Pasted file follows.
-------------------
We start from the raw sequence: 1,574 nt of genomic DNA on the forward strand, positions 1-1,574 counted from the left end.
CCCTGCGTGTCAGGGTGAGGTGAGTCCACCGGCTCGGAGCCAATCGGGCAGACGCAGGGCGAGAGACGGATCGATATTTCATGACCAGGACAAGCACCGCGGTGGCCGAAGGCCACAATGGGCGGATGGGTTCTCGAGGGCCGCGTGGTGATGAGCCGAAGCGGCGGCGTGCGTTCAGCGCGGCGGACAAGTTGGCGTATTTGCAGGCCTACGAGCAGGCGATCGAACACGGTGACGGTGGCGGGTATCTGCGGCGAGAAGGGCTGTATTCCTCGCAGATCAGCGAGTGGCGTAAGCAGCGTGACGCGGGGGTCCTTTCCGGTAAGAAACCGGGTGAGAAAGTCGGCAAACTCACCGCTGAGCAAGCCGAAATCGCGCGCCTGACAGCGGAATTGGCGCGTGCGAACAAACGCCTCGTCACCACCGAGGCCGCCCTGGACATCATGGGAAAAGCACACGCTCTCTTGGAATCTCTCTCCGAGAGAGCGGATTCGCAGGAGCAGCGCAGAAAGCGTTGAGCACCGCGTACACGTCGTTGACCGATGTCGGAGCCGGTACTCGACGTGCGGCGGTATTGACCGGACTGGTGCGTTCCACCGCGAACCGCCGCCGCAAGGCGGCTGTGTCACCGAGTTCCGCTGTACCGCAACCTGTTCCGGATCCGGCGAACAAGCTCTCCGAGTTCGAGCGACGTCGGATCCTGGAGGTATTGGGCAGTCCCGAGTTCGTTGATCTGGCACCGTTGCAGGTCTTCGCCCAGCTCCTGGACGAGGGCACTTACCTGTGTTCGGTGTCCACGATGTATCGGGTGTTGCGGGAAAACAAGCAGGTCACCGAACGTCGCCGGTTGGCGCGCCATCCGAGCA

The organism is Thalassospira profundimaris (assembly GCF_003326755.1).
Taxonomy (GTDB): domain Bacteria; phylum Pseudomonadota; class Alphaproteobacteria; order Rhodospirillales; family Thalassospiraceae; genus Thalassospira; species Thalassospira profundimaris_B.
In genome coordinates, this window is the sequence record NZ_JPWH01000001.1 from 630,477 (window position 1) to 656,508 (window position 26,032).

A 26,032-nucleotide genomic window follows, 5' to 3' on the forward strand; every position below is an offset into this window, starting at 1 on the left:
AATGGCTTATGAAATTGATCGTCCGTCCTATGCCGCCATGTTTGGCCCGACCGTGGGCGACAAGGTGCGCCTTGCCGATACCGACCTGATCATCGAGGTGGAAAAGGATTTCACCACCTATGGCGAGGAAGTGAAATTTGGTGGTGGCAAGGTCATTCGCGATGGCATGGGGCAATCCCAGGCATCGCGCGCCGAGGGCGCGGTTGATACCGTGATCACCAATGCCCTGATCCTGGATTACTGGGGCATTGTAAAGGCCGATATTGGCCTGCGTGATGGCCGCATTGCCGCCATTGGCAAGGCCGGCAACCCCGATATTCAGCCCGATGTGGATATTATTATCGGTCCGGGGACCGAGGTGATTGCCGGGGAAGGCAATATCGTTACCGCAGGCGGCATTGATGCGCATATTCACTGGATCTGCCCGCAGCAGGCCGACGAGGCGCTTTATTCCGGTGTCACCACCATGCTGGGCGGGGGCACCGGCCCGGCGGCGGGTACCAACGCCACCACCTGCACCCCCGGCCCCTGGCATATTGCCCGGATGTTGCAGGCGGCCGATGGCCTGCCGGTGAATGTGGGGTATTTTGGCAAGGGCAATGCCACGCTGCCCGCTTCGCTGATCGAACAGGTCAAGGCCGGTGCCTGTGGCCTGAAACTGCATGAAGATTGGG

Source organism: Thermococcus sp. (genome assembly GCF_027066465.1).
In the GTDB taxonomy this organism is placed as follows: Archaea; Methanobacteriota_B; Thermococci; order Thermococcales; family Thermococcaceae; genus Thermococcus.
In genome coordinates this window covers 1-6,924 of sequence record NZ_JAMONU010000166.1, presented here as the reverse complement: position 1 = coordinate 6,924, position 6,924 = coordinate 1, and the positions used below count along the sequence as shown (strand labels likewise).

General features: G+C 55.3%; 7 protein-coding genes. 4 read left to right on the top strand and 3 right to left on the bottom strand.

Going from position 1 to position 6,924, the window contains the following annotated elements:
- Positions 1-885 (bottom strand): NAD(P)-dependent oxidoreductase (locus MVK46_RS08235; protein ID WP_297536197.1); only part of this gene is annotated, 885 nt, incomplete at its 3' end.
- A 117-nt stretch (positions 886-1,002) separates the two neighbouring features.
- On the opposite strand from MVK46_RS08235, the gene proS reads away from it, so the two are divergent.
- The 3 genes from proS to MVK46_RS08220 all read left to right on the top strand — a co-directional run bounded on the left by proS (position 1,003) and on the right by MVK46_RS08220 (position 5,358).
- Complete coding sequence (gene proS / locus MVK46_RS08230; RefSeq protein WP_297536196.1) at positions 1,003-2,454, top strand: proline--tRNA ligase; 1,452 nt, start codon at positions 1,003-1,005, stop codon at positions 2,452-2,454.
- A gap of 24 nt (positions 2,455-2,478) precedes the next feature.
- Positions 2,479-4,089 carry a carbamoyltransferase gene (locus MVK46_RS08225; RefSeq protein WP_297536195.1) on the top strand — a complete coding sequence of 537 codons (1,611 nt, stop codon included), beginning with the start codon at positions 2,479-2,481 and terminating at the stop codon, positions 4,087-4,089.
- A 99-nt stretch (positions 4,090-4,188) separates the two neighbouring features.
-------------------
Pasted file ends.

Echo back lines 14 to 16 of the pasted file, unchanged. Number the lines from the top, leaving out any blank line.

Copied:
- A 117-nt stretch (positions 886-1,002) separates the two neighbouring features.
- On the opposite strand from MVK46_RS08235, the gene proS reads away from it, so the two are divergent.
- The 3 genes from proS to MVK46_RS08220 all read left to right on the top strand — a co-directional run bounded on the left by proS (position 1,003) and on the right by MVK46_RS08220 (position 5,358).